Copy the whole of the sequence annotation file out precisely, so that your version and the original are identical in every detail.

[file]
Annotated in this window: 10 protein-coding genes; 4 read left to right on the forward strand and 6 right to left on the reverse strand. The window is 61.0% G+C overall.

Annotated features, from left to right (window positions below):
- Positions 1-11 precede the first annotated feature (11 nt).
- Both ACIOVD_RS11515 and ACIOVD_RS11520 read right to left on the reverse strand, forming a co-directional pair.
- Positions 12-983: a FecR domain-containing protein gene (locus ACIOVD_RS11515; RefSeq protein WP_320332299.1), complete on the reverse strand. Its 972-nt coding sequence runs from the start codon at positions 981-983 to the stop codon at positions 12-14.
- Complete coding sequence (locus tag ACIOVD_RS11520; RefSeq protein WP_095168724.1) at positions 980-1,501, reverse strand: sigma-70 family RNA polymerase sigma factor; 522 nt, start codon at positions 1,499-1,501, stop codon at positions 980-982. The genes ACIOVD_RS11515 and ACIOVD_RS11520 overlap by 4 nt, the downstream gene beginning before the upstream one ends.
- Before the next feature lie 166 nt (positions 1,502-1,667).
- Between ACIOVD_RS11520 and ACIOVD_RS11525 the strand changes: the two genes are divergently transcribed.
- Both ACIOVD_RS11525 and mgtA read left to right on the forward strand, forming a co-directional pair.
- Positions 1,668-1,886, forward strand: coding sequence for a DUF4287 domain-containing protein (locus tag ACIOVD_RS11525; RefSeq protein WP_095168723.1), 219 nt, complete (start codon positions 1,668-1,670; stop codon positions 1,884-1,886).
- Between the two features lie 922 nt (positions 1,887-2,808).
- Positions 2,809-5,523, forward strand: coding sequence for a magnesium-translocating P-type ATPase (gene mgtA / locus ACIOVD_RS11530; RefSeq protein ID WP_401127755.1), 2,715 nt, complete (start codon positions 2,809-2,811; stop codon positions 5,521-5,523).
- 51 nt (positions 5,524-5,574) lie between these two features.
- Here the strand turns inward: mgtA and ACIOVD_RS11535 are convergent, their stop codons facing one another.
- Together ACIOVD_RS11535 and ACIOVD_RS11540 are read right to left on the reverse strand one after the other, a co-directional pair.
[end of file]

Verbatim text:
Annotated in this window: 10 protein-coding genes; 4 read left to right on the forward strand and 6 right to left on the reverse strand. The window is 61.0% G+C overall.

Annotated features, from left to right (window positions below):
- Positions 1-11 precede the first annotated feature (11 nt).
- Both ACIOVD_RS11515 and ACIOVD_RS11520 read right to left on the reverse strand, forming a co-directional pair.
- Positions 12-983: a FecR domain-containing protein gene (locus ACIOVD_RS11515; RefSeq protein WP_320332299.1), complete on the reverse strand. Its 972-nt coding sequence runs from the start codon at positions 981-983 to the stop codon at positions 12-14.
- Complete coding sequence (locus tag ACIOVD_RS11520; RefSeq protein WP_095168724.1) at positions 980-1,501, reverse strand: sigma-70 family RNA polymerase sigma factor; 522 nt, start codon at positions 1,499-1,501, stop codon at positions 980-982. The genes ACIOVD_RS11515 and ACIOVD_RS11520 overlap by 4 nt, the downstream gene beginning before the upstream one ends.
- Before the next feature lie 166 nt (positions 1,502-1,667).
- Between ACIOVD_RS11520 and ACIOVD_RS11525 the strand changes: the two genes are divergently transcribed.
- Both ACIOVD_RS11525 and mgtA read left to right on the forward strand, forming a co-directional pair.
- Positions 1,668-1,886, forward strand: coding sequence for a DUF4287 domain-containing protein (locus tag ACIOVD_RS11525; RefSeq protein WP_095168723.1), 219 nt, complete (start codon positions 1,668-1,670; stop codon positions 1,884-1,886).
- Between the two features lie 922 nt (positions 1,887-2,808).
- Positions 2,809-5,523, forward strand: coding sequence for a magnesium-translocating P-type ATPase (gene mgtA / locus ACIOVD_RS11530; RefSeq protein ID WP_401127755.1), 2,715 nt, complete (start codon positions 2,809-2,811; stop codon positions 5,521-5,523).
- 51 nt (positions 5,524-5,574) lie between these two features.
- Here the strand turns inward: mgtA and ACIOVD_RS11535 are convergent, their stop codons facing one another.
- Together ACIOVD_RS11535 and ACIOVD_RS11540 are read right to left on the reverse strand one after the other, a co-directional pair.